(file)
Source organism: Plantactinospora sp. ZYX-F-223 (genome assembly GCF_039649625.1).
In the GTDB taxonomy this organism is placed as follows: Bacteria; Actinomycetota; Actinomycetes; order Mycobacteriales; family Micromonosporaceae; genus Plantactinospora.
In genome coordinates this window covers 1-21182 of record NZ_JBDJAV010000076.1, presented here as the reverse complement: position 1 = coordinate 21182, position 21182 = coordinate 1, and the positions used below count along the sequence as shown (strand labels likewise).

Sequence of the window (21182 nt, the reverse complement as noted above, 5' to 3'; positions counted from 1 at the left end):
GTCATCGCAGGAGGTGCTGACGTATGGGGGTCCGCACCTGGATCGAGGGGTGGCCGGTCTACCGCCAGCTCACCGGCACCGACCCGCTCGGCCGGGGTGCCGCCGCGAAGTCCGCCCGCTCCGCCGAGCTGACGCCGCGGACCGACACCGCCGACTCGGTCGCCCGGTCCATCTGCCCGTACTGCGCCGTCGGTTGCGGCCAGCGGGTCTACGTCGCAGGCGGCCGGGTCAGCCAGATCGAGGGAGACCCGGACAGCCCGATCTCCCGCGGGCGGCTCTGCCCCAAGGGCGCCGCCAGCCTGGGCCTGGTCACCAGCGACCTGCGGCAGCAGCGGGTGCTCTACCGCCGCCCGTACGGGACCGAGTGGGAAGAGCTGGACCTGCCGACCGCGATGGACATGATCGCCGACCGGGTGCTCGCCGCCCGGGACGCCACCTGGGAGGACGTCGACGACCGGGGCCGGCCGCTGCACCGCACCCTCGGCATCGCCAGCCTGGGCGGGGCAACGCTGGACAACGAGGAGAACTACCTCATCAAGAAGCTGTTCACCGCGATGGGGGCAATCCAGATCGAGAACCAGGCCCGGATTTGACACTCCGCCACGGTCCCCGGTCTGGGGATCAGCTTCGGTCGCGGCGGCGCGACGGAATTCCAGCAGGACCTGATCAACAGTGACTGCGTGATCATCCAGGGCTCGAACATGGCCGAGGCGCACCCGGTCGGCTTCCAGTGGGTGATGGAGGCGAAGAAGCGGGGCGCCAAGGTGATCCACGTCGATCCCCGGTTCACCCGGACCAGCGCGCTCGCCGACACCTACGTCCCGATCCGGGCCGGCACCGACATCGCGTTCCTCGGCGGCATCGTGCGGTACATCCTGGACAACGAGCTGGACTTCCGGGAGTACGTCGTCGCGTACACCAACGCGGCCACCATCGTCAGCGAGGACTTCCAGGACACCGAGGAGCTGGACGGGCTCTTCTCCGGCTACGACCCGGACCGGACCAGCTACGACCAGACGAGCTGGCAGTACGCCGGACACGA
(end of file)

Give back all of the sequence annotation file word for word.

Source organism: Plantactinospora sp. ZYX-F-223 (genome assembly GCF_039649625.1).
In the GTDB taxonomy this organism is placed as follows: Bacteria; Actinomycetota; Actinomycetes; order Mycobacteriales; family Micromonosporaceae; genus Plantactinospora.
In genome coordinates this window covers 1-21182 of record NZ_JBDJAV010000076.1, presented here as the reverse complement: position 1 = coordinate 21182, position 21182 = coordinate 1, and the positions used below count along the sequence as shown (strand labels likewise).

Sequence of the window (21182 nt, the reverse complement as noted above, 5' to 3'; positions counted from 1 at the left end):
GTCATCGCAGGAGGTGCTGACGTATGGGGGTCCGCACCTGGATCGAGGGGTGGCCGGTCTACCGCCAGCTCACCGGCACCGACCCGCTCGGCCGGGGTGCCGCCGCGAAGTCCGCCCGCTCCGCCGAGCTGACGCCGCGGACCGACACCGCCGACTCGGTCGCCCGGTCCATCTGCCCGTACTGCGCCGTCGGTTGCGGCCAGCGGGTCTACGTCGCAGGCGGCCGGGTCAGCCAGATCGAGGGAGACCCGGACAGCCCGATCTCCCGCGGGCGGCTCTGCCCCAAGGGCGCCGCCAGCCTGGGCCTGGTCACCAGCGACCTGCGGCAGCAGCGGGTGCTCTACCGCCGCCCGTACGGGACCGAGTGGGAAGAGCTGGACCTGCCGACCGCGATGGACATGATCGCCGACCGGGTGCTCGCCGCCCGGGACGCCACCTGGGAGGACGTCGACGACCGGGGCCGGCCGCTGCACCGCACCCTCGGCATCGCCAGCCTGGGCGGGGCAACGCTGGACAACGAGGAGAACTACCTCATCAAGAAGCTGTTCACCGCGATGGGGGCAATCCAGATCGAGAACCAGGCCCGGATTTGACACTCCGCCACGGTCCCCGGTCTGGGGATCAGCTTCGGTCGCGGCGGCGCGACGGAATTCCAGCAGGACCTGATCAACAGTGACTGCGTGATCATCCAGGGCTCGAACATGGCCGAGGCGCACCCGGTCGGCTTCCAGTGGGTGATGGAGGCGAAGAAGCGGGGCGCCAAGGTGATCCACGTCGATCCCCGGTTCACCCGGACCAGCGCGCTCGCCGACACCTACGTCCCGATCCGGGCCGGCACCGACATCGCGTTCCTCGGCGGCATCGTGCGGTACATCCTGGACAACGAGCTGGACTTCCGGGAGTACGTCGTCGCGTACACCAACGCGGCCACCATCGTCAGCGAGGACTTCCAGGACACCGAGGAGCTGGACGGGCTCTTCTCCGGCTACGACCCGGACCGGACCAGCTACGACCAGACGAGCTGGCAGTACGCCGGACACGA